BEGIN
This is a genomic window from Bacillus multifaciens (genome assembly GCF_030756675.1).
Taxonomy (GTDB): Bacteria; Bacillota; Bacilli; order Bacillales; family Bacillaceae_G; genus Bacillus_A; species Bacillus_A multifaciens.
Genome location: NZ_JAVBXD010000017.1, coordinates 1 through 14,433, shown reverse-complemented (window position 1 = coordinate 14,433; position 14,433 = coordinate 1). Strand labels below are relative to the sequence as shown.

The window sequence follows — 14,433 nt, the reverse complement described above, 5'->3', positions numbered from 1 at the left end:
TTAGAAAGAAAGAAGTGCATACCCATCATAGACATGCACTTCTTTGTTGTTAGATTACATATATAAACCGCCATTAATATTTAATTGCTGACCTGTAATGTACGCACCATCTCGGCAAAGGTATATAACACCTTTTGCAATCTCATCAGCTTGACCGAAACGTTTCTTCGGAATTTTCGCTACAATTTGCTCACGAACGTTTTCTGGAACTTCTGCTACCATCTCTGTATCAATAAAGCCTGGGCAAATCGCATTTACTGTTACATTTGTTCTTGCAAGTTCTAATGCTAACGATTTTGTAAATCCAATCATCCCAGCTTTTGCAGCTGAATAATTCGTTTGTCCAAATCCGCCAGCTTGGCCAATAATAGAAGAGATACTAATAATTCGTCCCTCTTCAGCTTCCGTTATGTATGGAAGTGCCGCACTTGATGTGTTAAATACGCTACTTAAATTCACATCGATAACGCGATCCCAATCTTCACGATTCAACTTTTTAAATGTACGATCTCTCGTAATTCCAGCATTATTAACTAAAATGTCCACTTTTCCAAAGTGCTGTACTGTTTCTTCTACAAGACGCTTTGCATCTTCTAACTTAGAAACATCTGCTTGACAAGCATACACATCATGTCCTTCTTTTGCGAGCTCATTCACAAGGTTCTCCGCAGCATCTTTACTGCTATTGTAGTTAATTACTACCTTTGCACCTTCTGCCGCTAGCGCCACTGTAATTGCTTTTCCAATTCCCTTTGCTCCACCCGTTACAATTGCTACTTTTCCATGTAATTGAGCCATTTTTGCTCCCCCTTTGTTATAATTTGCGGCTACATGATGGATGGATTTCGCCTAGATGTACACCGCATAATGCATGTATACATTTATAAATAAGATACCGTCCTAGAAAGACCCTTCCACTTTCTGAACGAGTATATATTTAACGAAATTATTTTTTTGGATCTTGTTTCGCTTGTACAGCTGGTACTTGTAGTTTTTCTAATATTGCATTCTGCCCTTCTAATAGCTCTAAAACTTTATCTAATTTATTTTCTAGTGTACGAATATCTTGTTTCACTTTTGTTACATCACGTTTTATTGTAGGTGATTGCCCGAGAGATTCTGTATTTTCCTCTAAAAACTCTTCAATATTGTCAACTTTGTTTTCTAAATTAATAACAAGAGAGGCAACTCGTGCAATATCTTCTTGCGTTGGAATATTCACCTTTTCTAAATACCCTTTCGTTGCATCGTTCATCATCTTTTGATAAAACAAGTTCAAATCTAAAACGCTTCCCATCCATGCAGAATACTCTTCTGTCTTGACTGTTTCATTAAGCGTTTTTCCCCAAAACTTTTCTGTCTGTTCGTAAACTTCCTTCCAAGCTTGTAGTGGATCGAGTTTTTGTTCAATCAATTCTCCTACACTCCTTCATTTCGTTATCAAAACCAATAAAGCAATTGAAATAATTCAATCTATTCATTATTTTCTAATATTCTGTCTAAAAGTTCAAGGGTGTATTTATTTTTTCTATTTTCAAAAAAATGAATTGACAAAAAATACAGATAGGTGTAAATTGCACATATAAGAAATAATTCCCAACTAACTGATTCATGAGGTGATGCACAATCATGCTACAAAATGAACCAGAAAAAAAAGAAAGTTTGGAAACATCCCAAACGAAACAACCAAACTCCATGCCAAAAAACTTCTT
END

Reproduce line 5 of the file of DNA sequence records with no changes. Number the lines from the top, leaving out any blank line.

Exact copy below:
TTAGAAAGAAAGAAGTGCATACCCATCATAGACATGCACTTCTTTGTTGTTAGATTACATATATAAACCGCCATTAATATTTAATTGCTGACCTGTAATGTACGCACCATCTCGGCAAAGGTATATAACACCTTTTGCAATCTCATCAGCTTGACCGAAACGTTTCTTCGGAATTTTCGCTACAATTTGCTCACGAACGTTTTCTGGAACTTCTGCTACCATCTCTGTATCAATAAAGCCTGGGCAAATCGCATTTACTGTTACATTTGTTCTTGCAAGTTCTAATGCTAACGATTTTGTAAATCCAATCATCCCAGCTTTTGCAGCTGAATAATTCGTTTGTCCAAATCCGCCAGCTTGGCCAATAATAGAAGAGATACTAATAATTCGTCCCTCTTCAGCTTCCGTTATGTATGGAAGTGCCGCACTTGATGTGTTAAATACGCTACTTAAATTCACATCGATAACGCGATCCCAATCTTCACGATTCAACTTTTTAAATGTACGATCTCTCGTAATTCCAGCATTATTAACTAAAATGTCCACTTTTCCAAAGTGCTGTACTGTTTCTTCTACAAGACGCTTTGCATCTTCTAACTTAGAAACATCTGCTTGACAAGCATACACATCATGTCCTTCTTTTGCGAGCTCATTCACAAGGTTCTCCGCAGCATCTTTACTGCTATTGTAGTTAATTACTACCTTTGCACCTTCTGCCGCTAGCGCCACTGTAATTGCTTTTCCAATTCCCTTTGCTCCACCCGTTACAATTGCTACTTTTCCATGTAATTGAGCCATTTTTGCTCCCCCTTTGTTATAATTTGCGGCTACATGATGGATGGATTTCGCCTAGATGTACACCGCATAATGCATGTATACATTTATAAATAAGATACCGTCCTAGAAAGACCCTTCCACTTTCTGAACGAGTATATATTTAACGAAATTATTTTTTTGGATCTTGTTTCGCTTGTACAGCTGGTACTTGTAGTTTTTCTAATATTGCATTCTGCCCTTCTAATAGCTCTAAAACTTTATCTAATTTATTTTCTAGTGTACGAATATCTTGTTTCACTTTTGTTACATCACGTTTTATTGTAGGTGATTGCCCGAGAGATTCTGTATTTTCCTCTAAAAACTCTTCAATATTGTCAACTTTGTTTTCTAAATTAATAACAAGAGAGGCAACTCGTGCAATATCTTCTTGCGTTGGAATATTCACCTTTTCTAAATACCCTTTCGTTGCATCGTTCATCATCTTTTGATAAAACAAGTTCAAATCTAAAACGCTTCCCATCCATGCAGAATACTCTTCTGTCTTGACTGTTTCATTAAGCGTTTTTCCCCAAAACTTTTCTGTCTGTTCGTAAACTTCCTTCCAAGCTTGTAGTGGATCGAGTTTTTGTTCAATCAATTCTCCTACACTCCTTCATTTCGTTATCAAAACCAATAAAGCAATTGAAATAATTCAATCTATTCATTATTTTCTAATATTCTGTCTAAAAGTTCAAGGGTGTATTTATTTTTTCTATTTTCAAAAAAATGAATTGACAAAAAATACAGATAGGTGTAAATTGCACATATAAGAAATAATTCCCAACTAACTGATTCATGAGGTGATGCACAATCATGCTACAAAATGAACCAGAAAAAAAAGAAAGTTTGGAAACATCCCAAACGAAACAACCAAACTCCATGCCAAAAAACTTCTT